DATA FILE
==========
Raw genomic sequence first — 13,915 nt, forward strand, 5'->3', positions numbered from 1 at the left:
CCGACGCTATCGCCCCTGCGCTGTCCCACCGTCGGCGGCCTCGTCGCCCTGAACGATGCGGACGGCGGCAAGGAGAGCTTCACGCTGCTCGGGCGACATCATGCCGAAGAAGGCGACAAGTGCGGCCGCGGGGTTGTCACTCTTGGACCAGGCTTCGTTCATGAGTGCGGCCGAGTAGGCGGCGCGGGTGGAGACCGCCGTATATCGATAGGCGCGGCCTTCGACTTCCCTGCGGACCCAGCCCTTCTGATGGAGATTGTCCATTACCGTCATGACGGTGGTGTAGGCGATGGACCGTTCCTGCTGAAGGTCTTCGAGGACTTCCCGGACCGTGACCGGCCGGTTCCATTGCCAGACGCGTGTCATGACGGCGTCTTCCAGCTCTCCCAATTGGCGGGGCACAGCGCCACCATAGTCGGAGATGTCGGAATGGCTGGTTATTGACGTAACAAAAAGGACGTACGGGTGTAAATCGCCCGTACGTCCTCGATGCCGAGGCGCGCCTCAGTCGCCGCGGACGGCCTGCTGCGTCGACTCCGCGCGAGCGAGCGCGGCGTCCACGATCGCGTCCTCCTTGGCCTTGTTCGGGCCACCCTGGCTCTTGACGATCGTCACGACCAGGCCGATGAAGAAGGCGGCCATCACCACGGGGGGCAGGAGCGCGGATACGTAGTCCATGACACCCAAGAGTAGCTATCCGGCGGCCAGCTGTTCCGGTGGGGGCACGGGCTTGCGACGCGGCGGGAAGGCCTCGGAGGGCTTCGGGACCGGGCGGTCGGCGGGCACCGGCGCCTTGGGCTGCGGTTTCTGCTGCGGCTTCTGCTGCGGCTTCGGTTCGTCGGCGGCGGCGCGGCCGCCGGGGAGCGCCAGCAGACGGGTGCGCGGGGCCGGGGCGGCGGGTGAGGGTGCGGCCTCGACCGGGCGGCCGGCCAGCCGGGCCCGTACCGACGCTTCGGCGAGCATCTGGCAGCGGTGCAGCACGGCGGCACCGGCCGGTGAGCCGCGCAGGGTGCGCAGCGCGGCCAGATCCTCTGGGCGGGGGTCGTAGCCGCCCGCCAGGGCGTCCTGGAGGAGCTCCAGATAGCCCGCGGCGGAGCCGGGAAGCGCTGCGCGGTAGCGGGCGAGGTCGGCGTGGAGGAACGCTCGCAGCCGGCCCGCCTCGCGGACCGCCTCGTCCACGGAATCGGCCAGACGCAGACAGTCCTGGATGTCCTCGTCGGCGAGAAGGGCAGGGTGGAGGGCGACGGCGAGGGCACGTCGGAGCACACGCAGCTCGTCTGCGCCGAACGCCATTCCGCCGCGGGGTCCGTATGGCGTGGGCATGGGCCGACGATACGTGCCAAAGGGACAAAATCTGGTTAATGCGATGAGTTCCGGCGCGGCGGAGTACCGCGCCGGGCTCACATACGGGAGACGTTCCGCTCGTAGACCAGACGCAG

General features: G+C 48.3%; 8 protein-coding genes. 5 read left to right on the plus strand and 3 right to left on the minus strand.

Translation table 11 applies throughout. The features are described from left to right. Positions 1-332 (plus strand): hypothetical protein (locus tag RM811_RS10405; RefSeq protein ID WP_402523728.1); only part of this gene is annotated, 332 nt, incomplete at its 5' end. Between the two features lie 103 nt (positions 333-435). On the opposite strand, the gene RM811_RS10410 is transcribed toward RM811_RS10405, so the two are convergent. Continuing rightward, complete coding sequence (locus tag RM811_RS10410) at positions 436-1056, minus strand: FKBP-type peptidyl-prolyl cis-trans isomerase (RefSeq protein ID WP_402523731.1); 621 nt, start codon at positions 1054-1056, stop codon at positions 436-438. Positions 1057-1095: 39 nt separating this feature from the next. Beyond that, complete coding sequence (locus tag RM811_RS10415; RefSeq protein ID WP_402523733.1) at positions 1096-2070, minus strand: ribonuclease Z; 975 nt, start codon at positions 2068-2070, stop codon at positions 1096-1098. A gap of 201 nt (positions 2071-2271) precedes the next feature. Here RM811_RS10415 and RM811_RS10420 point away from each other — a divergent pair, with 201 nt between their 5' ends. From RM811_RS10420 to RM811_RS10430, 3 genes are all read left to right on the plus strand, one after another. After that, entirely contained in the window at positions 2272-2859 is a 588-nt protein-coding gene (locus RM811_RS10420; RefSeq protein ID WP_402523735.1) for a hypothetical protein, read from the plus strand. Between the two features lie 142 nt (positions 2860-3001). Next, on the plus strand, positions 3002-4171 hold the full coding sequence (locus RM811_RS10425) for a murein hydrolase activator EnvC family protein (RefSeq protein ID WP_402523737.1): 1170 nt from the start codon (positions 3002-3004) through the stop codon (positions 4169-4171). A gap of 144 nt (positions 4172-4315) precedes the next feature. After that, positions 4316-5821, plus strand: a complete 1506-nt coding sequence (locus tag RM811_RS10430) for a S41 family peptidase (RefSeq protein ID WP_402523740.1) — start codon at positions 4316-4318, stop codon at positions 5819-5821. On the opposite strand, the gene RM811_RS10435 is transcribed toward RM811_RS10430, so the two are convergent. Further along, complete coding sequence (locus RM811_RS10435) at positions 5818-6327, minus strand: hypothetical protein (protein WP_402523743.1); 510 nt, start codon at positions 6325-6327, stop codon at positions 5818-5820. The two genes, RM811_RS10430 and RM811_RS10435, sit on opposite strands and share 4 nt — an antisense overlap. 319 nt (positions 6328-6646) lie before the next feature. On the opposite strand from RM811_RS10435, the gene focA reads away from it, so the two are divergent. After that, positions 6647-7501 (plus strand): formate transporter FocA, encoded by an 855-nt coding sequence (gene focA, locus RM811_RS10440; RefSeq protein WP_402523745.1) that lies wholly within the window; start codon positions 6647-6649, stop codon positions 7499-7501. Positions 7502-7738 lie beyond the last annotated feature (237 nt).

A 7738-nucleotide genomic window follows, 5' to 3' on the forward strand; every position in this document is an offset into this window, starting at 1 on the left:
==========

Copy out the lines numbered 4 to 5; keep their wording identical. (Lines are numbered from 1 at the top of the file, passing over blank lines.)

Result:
Translation table 11 applies throughout. The features are described from left to right. Positions 1-332 (plus strand): hypothetical protein (locus tag RM811_RS10405; RefSeq protein ID WP_402523728.1); only part of this gene is annotated, 332 nt, incomplete at its 5' end. Between the two features lie 103 nt (positions 333-435). On the opposite strand, the gene RM811_RS10410 is transcribed toward RM811_RS10405, so the two are convergent. Continuing rightward, complete coding sequence (locus tag RM811_RS10410) at positions 436-1056, minus strand: FKBP-type peptidyl-prolyl cis-trans isomerase (RefSeq protein ID WP_402523731.1); 621 nt, start codon at positions 1054-1056, stop codon at positions 436-438. Positions 1057-1095: 39 nt separating this feature from the next. Beyond that, complete coding sequence (locus tag RM811_RS10415; RefSeq protein ID WP_402523733.1) at positions 1096-2070, minus strand: ribonuclease Z; 975 nt, start codon at positions 2068-2070, stop codon at positions 1096-1098. A gap of 201 nt (positions 2071-2271) precedes the next feature. Here RM811_RS10415 and RM811_RS10420 point away from each other — a divergent pair, with 201 nt between their 5' ends. From RM811_RS10420 to RM811_RS10430, 3 genes are all read left to right on the plus strand, one after another. After that, entirely contained in the window at positions 2272-2859 is a 588-nt protein-coding gene (locus RM811_RS10420; RefSeq protein ID WP_402523735.1) for a hypothetical protein, read from the plus strand. Between the two features lie 142 nt (positions 2860-3001). Next, on the plus strand, positions 3002-4171 hold the full coding sequence (locus RM811_RS10425) for a murein hydrolase activator EnvC family protein (RefSeq protein ID WP_402523737.1): 1170 nt from the start codon (positions 3002-3004) through the stop codon (positions 4169-4171). A gap of 144 nt (positions 4172-4315) precedes the next feature. After that, positions 4316-5821, plus strand: a complete 1506-nt coding sequence (locus tag RM811_RS10430) for a S41 family peptidase (RefSeq protein ID WP_402523740.1) — start codon at positions 4316-4318, stop codon at positions 5819-5821. On the opposite strand, the gene RM811_RS10435 is transcribed toward RM811_RS10430, so the two are convergent. Further along, complete coding sequence (locus RM811_RS10435) at positions 5818-6327, minus strand: hypothetical protein (protein WP_402523743.1); 510 nt, start codon at positions 6325-6327, stop codon at positions 5818-5820. The two genes, RM811_RS10430 and RM811_RS10435, sit on opposite strands and share 4 nt — an antisense overlap. 319 nt (positions 6328-6646) lie before the next feature. On the opposite strand from RM811_RS10435, the gene focA reads away from it, so the two are divergent. After that, positions 6647-7501 (plus strand): formate transporter FocA, encoded by an 855-nt coding sequence (gene focA, locus RM811_RS10440; RefSeq protein WP_402523745.1) that lies wholly within the window; start codon positions 6647-6649, stop codon positions 7499-7501. Positions 7502-7738 lie beyond the last annotated feature (237 nt).

A 7738-nucleotide genomic window follows, 5' to 3' on the forward strand; every position in this document is an offset into this window, starting at 1 on the left: